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Granite State Should Grit It Out Alone For Pipeline Capacity, TGP Says

If necessary, New Hampshire should go it alone to secure natural gas pipeline capacity to feed power generators and combat high costs for heat and electricity, rather than wait for other New England states to act in concert, Tennessee Gas Pipeline Co. LLC (TGP) told the state's Public Utilities Commission.

TGP said it supports allowing New Hampshire electric distribution companies to contract for pipeline capacity that would be made available to gas-fired generators and recovering the costs of those capacity contracts from retail electric customers to reduce natural gas and electricty prices in New Hampshire.

TGP's Northeast Energy Direct (NED) project (see related story) is being promoted by the company as a cure for chronically high natural gas and power prices in New England states, which are essentially in the backyard of the booming Marcellus Shale gas patch. "New Hampshire should prioritize commitments to pipeline project(s), one of which must include Tennessee's NED project..." the pipeline said.

Last year TGP offered Maine a 20-year capacity deal on NED under the state's Energy Cost Reduction Act, which authorizes the Maine Public Utilities Commission to acquire up to 200 MMcf/d of pipeline capacity for up to 20 years. Massachusetts, which also would receive gas supplies via NED, has questioned whether the project is even needed and has raised concerns about its environmental impact (see Daily GPI, Sept. 18, 2014).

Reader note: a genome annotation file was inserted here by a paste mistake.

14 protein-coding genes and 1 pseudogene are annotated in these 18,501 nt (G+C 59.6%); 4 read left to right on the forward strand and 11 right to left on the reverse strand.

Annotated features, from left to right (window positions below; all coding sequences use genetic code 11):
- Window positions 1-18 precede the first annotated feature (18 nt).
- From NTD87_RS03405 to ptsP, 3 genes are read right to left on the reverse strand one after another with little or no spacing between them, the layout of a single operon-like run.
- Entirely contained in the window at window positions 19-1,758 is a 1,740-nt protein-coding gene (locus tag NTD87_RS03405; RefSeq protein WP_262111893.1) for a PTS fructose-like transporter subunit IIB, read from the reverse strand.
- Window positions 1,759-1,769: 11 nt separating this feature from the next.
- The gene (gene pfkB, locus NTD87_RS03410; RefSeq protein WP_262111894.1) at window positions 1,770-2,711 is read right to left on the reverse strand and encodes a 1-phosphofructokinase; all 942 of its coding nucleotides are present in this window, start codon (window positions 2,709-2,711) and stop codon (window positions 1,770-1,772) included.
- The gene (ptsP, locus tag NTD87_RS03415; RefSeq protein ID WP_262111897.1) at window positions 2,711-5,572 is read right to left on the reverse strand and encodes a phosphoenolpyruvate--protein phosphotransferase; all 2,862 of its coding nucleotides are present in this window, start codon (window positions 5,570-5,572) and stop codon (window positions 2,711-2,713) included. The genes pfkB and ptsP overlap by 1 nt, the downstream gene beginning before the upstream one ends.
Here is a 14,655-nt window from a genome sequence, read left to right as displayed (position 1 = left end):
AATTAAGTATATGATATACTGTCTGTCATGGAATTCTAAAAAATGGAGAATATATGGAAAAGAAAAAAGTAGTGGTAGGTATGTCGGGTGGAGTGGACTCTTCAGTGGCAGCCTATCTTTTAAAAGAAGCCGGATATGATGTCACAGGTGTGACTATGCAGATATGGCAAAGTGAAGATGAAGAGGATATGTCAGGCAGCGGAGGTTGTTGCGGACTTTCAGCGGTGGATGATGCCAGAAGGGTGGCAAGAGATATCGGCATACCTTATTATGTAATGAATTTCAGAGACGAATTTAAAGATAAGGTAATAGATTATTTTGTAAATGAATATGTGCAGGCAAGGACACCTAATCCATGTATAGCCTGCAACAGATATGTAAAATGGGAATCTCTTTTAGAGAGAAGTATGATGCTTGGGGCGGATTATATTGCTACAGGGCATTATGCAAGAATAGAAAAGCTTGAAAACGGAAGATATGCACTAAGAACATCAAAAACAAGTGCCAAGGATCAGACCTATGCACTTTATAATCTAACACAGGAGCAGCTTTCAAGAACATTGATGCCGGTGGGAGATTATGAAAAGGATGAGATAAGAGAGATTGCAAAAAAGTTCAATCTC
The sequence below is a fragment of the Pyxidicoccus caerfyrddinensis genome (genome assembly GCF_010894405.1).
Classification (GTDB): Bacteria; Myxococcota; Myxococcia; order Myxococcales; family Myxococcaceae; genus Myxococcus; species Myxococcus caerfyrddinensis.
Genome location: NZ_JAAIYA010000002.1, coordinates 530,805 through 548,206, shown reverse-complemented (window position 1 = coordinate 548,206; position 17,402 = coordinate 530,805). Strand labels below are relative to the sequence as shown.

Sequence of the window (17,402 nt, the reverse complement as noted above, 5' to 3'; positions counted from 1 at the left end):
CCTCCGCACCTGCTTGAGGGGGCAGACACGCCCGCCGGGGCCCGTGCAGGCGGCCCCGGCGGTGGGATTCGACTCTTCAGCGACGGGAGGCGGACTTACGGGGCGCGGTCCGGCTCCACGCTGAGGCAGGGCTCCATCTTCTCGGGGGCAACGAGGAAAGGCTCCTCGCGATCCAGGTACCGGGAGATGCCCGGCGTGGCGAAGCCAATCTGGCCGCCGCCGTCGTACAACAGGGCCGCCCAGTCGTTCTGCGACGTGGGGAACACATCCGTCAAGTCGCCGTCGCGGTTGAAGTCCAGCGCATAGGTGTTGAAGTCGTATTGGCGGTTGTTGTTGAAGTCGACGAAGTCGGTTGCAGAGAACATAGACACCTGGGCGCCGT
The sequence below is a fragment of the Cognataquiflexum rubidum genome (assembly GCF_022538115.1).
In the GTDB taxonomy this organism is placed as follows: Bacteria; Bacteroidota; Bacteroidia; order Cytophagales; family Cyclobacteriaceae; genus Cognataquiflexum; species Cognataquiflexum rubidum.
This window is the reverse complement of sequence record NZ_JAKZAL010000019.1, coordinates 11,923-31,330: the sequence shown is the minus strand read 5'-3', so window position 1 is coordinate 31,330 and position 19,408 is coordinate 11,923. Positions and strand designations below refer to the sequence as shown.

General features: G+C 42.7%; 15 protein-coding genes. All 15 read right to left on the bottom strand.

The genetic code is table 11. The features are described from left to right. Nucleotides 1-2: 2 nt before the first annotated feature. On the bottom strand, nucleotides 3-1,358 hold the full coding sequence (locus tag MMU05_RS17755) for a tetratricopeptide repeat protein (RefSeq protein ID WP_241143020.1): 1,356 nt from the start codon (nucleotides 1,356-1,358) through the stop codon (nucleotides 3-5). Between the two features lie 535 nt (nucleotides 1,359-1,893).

Massachusetts does need more pipeline capacity, at least according to a recent study. An analysis of eight different scenarios indicated that through 2019 "electric generators have insufficient supply of natural gas, which results in spiking natural gas prices," according to the report (see Daily GPI, Jan. 12).

According to ISO New England, New Englanders paid approximately an additional $7 billion in electricity costs in the winters of 2013-2014 and 2014-2015, TGP said. "ISO New England has also noted that although total use of electricity in New England dropped 2% in 2014 compared to 2013, the average price for wholesale electricity rose 13% in 2014, with the increase largely due to the increase in the cost of power plant fuel, particularly natural gas. TGP agrees with ISO New England's assessment," the pipeline said.

Regardless whether other New England states go along, New Hampshire should step up, the Kinder Morgan Inc. pipeline said.

"In the absence of a comprehensive agreement among the New England states, it is in New Hampshire's interest to also pursue, on an independent and parallel track, unilateral efforts to underpin incremental pipeline capacity into the region for the benefit of New Hampshire energy consumers," TGP said in its filing of comments with the state PUC, which is investigating ways to "ameliorate adverse wholesale electricity market conditions in New Hampshire."

Spectra Energy and Eversource Energy (formerly known as Northeast Utilities) have a project that is competing with NED called Access Northeast (see Daily GPI, Sept. 16, 2014). National Grid recently signed on to the project (see Daily GPI, Feb. 19).

In arguing for its project, TGP said New Hampshire should sign up for NED capacity, even if it means its neighbors get a "free ride" on the project. "If New Hampshire acts unilaterally, other New England states that do not contract for additional pipeline capacity will also receive the benefit of lower natural gas and electric costs, but such potential 'free ridership' should not deter New Hampshire from pursuing an initiative to achieve electric savings for customers in this state."

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